On April 15, 2009, defendants removed the action to this court. On April 25, 2011, defendants filed the instant motion to dismiss.
On June 1, 2011, plaintiff filed a first amended complaint in which he sought to dismiss his federal claims and have this action remanded to state court. See Doc. No. 11. On June 14, 2011, defendants filed a motion to dismiss the first amended complaint. Pursuant to Federal Rule of Civil Procedure 15(a) and Local Rule 137(c), the undersigned dismissed plaintiff's amended complaint and defendants' amended motion to dismiss was denied as moot.
On July 6, 2011, plaintiff filed three motions: (1) motion to determine venue, (2) motion for leave to file a first amended complaint and (3) motion to remand the first amended complaint.
On July 7, 2011, plaintiff filed an opposition to defendants' motion to dismiss. On July 21, 2011, defendants filed an opposition to plaintiff's motions.
The purpose of a motion to dismiss pursuant to Rule 12(b)(6) is to test the legal sufficiency of the complaint. N. Star Int'l v. Ariz. Corp. Comm'n, 720 F.2d 578, 581 (9th Cir. 1983). "Dismissal can be based on the lack of a cognizable legal theory or the absence of sufficient facts alleged under a cognizable legal theory." Balistreri v. Pacifica Police Dep't, 901 F.2d 696, 699 (9th Cir. 1990). A plaintiff is required to allege "enough facts to state a claim to relief that is plausible on its face." Bell Atl. Corp. v. Twombly, 550 U.S. 544, 555, 127 S. Ct. 1955, 1974 (2007). Thus, a defendant's Rule 12(b)(6) motion challenges the court's ability to grant any relief on the plaintiff's claims, even if the plaintiff's allegations are true.
In determining whether a complaint states a claim on which relief may be granted, the court accepts as true the allegations in the complaint and construes the allegations in the light most favorable to the plaintiff. Hishon v. King & Spalding, 467 U.S. 69, 73 (1984); Love v. United States, 915 F.2d 1242, 1245 (9th Cir. 1989).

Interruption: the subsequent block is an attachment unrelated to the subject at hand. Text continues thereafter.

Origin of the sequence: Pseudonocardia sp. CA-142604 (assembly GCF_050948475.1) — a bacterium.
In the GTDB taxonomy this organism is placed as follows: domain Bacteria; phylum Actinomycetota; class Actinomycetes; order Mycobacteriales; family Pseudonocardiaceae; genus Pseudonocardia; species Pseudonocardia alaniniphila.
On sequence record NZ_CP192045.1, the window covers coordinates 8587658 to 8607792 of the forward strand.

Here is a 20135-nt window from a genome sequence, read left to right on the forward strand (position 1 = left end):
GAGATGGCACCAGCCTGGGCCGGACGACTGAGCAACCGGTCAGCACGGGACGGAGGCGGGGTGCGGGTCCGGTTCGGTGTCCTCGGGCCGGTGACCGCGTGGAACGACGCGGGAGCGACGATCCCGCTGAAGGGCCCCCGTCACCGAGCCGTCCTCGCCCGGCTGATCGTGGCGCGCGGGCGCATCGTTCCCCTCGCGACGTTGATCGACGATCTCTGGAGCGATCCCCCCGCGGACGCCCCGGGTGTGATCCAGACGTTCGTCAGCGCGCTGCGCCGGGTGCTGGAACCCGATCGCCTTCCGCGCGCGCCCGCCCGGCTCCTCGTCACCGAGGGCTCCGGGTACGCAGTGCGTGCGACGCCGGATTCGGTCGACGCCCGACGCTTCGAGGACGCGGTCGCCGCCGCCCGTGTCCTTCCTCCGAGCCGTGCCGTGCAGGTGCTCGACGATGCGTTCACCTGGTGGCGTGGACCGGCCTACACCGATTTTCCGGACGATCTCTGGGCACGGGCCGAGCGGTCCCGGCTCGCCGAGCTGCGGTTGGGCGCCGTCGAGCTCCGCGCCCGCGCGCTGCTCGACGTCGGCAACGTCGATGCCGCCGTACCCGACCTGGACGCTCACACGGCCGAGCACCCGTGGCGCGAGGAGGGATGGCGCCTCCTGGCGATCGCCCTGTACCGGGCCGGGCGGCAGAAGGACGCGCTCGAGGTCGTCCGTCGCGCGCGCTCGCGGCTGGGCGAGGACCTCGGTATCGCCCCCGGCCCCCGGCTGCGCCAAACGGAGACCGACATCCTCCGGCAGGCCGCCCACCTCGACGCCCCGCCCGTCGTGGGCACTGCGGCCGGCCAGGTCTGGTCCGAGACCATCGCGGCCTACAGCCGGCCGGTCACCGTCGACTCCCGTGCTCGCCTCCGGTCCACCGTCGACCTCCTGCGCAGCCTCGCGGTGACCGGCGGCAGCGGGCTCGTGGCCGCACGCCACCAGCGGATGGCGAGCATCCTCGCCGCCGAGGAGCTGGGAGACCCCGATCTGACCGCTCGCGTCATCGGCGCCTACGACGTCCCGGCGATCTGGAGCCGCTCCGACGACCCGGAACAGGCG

The court is permitted to consider material properly submitted as part of the complaint, documents not physically attached to the complaint if their authenticity is not contested and the complaint necessarily relies on them, and matters of public record. Lee v. City of Los Angeles, 250 F.3d 668, 688-89 (9th Cir. 2001). Matters of public record include pleadings and other papers filed with a court. Mack v. South Bay Beer Distributors, 798 F.2d 1279, 1282 (9th Cir. 1986). The court need not accept as true conclusory allegations, unreasonable inferences, or unwarranted deductions of fact. Western Mining Council v. Watt, 643 F.2d 618, 624 (9th Cir. 1981).
Defendants seek dismissal of plaintiff's complaint on res judicata grounds. Alternatively, defendants seek dismissal for failure to state a claim. For the reasons set forth below, the court recommends that defendants' motion to dismiss be granted and this action be dismissed with prejudice.
"Res judicata, also known as claim preclusion, bars litigation in a subsequent action of any claims that were raised or could have been raised in the prior action." Western Radio Servs. Co. v. Glickman, 123 F.3d 1189, 1192 (9th Cir. 1997). The doctrine is applicable whenever there is "(1) an identity of claims, (2) a final judgment on the merits, and (3) identity or privity between parties." Id. An identity of claims exists if the two actions arise out of the same transactional nucleus of facts. Burlington N. Santa Fe R.R. v. Assiniboine & Sioux Tribes, 323 F.3d 767, 770 (9th Cir. 2003).
1. Identity of Claims
Upon review of plaintiff's complaint in the instant action and Velasquez I, it isevident that there is an identity of claims between the actions. The court examines "four factors to determine whether there is an identity of claims: (1) whether the two suits arise out of the same transactional nucleus of facts; (2) whether rights or interests established in the prior judgment would be destroyed or impaired by prosecution of the second action; (3) whether the two suits involve infringement of the same right; and (4) whether substantially the same evidence is presented in the two actions." ProShipLine Inc. v. Aspen Infrastructures Ltd., 594 F.3d 681, 688 (9th Cir. 2010) (emphasis omitted). "Whether two suits arise out of the same transactional nucleus depends upon whether they are related to the same set of facts and whether they could conveniently be tried together." Id. at 688-89 (citations, quotation marks and emphasis omitted).
Here, the undersigned finds that the two lawsuits arise from the same transactional nucleus of facts. The claims and factual allegations at issue in Velasquez I and those alleged here all relate to foreclosure proceedings initiated against the Property and plaintiff's attempt to rescind the mortgage and/or obtain a loan modification.